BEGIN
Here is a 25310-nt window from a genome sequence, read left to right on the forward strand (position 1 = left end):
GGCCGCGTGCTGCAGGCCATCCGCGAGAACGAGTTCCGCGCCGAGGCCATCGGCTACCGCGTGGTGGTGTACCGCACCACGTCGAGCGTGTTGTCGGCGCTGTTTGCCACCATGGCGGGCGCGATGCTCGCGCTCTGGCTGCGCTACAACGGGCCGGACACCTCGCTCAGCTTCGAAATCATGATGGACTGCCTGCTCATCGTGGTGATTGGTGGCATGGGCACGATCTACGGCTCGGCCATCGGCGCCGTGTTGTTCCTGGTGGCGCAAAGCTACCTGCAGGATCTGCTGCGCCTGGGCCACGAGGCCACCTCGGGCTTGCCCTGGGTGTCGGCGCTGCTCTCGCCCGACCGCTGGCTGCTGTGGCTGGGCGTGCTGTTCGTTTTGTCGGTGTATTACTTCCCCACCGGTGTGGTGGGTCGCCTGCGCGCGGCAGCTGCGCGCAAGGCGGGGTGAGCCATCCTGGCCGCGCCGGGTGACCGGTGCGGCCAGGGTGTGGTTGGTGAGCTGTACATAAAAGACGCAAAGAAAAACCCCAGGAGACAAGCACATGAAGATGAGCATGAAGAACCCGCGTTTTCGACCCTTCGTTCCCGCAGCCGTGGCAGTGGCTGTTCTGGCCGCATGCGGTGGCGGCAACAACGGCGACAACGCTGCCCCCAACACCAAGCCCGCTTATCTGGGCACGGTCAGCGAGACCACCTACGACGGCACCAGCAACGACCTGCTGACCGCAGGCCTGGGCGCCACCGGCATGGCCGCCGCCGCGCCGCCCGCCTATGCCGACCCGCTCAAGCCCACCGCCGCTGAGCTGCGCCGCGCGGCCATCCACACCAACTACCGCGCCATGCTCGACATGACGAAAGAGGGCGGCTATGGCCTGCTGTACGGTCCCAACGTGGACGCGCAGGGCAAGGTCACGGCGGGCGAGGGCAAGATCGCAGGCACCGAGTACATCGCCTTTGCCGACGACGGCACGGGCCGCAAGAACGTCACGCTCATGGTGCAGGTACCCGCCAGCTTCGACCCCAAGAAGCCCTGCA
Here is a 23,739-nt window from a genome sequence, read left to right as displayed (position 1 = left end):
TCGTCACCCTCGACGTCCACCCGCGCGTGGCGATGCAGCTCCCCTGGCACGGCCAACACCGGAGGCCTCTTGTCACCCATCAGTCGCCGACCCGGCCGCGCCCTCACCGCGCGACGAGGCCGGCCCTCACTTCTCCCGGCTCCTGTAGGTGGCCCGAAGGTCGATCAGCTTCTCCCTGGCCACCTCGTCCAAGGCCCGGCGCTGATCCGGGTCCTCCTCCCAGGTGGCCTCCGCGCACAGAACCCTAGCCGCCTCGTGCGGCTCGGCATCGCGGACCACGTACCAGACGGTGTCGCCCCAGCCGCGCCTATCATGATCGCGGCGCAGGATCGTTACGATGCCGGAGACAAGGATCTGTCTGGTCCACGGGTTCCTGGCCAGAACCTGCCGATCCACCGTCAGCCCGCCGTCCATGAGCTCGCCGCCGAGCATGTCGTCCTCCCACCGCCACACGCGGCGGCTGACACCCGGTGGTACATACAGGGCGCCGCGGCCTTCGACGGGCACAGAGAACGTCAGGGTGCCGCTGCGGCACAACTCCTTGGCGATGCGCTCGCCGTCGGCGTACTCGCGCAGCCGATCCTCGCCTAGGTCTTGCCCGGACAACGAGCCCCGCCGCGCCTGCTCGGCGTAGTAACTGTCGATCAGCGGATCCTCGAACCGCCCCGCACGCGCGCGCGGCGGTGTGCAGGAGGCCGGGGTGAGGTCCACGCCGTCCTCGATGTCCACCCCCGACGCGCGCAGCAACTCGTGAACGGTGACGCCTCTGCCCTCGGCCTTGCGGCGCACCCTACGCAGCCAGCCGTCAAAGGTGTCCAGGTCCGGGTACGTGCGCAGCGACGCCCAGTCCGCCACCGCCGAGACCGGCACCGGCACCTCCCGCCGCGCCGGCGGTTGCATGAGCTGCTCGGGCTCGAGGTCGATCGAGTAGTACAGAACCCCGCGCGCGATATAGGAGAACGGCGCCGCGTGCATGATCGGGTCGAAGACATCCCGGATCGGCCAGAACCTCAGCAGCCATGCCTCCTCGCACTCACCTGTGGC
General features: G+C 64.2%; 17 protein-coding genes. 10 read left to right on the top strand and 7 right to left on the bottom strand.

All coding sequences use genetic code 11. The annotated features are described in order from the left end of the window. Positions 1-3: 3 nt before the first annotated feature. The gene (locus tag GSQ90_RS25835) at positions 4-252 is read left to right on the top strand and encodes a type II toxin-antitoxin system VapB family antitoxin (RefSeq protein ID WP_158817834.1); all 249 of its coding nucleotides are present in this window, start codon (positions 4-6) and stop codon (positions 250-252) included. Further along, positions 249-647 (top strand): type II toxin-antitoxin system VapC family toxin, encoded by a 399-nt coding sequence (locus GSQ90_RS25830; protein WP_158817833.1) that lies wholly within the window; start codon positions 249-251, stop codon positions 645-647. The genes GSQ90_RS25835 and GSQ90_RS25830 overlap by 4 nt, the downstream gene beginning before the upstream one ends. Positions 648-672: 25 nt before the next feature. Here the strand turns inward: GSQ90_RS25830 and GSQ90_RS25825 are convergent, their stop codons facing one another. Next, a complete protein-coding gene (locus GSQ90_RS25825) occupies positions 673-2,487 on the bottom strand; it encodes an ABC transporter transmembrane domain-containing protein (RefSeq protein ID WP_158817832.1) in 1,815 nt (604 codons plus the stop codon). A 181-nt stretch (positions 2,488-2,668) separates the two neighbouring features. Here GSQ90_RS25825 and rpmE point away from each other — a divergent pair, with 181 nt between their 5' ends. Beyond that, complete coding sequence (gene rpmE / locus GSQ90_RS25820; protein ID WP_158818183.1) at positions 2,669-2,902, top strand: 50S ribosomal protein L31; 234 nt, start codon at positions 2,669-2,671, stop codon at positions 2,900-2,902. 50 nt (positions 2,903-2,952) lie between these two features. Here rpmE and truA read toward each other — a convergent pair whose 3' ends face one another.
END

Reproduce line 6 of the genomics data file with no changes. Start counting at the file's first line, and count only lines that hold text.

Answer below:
All coding sequences use genetic code 11. The annotated features are described in order from the left end of the window. Positions 1-3: 3 nt before the first annotated feature. The gene (locus tag GSQ90_RS25835) at positions 4-252 is read left to right on the top strand and encodes a type II toxin-antitoxin system VapB family antitoxin (RefSeq protein ID WP_158817834.1); all 249 of its coding nucleotides are present in this window, start codon (positions 4-6) and stop codon (positions 250-252) included. Further along, positions 249-647 (top strand): type II toxin-antitoxin system VapC family toxin, encoded by a 399-nt coding sequence (locus GSQ90_RS25830; protein WP_158817833.1) that lies wholly within the window; start codon positions 249-251, stop codon positions 645-647. The genes GSQ90_RS25835 and GSQ90_RS25830 overlap by 4 nt, the downstream gene beginning before the upstream one ends. Positions 648-672: 25 nt before the next feature. Here the strand turns inward: GSQ90_RS25830 and GSQ90_RS25825 are convergent, their stop codons facing one another. Next, a complete protein-coding gene (locus GSQ90_RS25825) occupies positions 673-2,487 on the bottom strand; it encodes an ABC transporter transmembrane domain-containing protein (RefSeq protein ID WP_158817832.1) in 1,815 nt (604 codons plus the stop codon). A 181-nt stretch (positions 2,488-2,668) separates the two neighbouring features. Here GSQ90_RS25825 and rpmE point away from each other — a divergent pair, with 181 nt between their 5' ends. Beyond that, complete coding sequence (gene rpmE / locus GSQ90_RS25820; protein ID WP_158818183.1) at positions 2,669-2,902, top strand: 50S ribosomal protein L31; 234 nt, start codon at positions 2,669-2,671, stop codon at positions 2,900-2,902. 50 nt (positions 2,903-2,952) lie between these two features. Here rpmE and truA read toward each other — a convergent pair whose 3' ends face one another.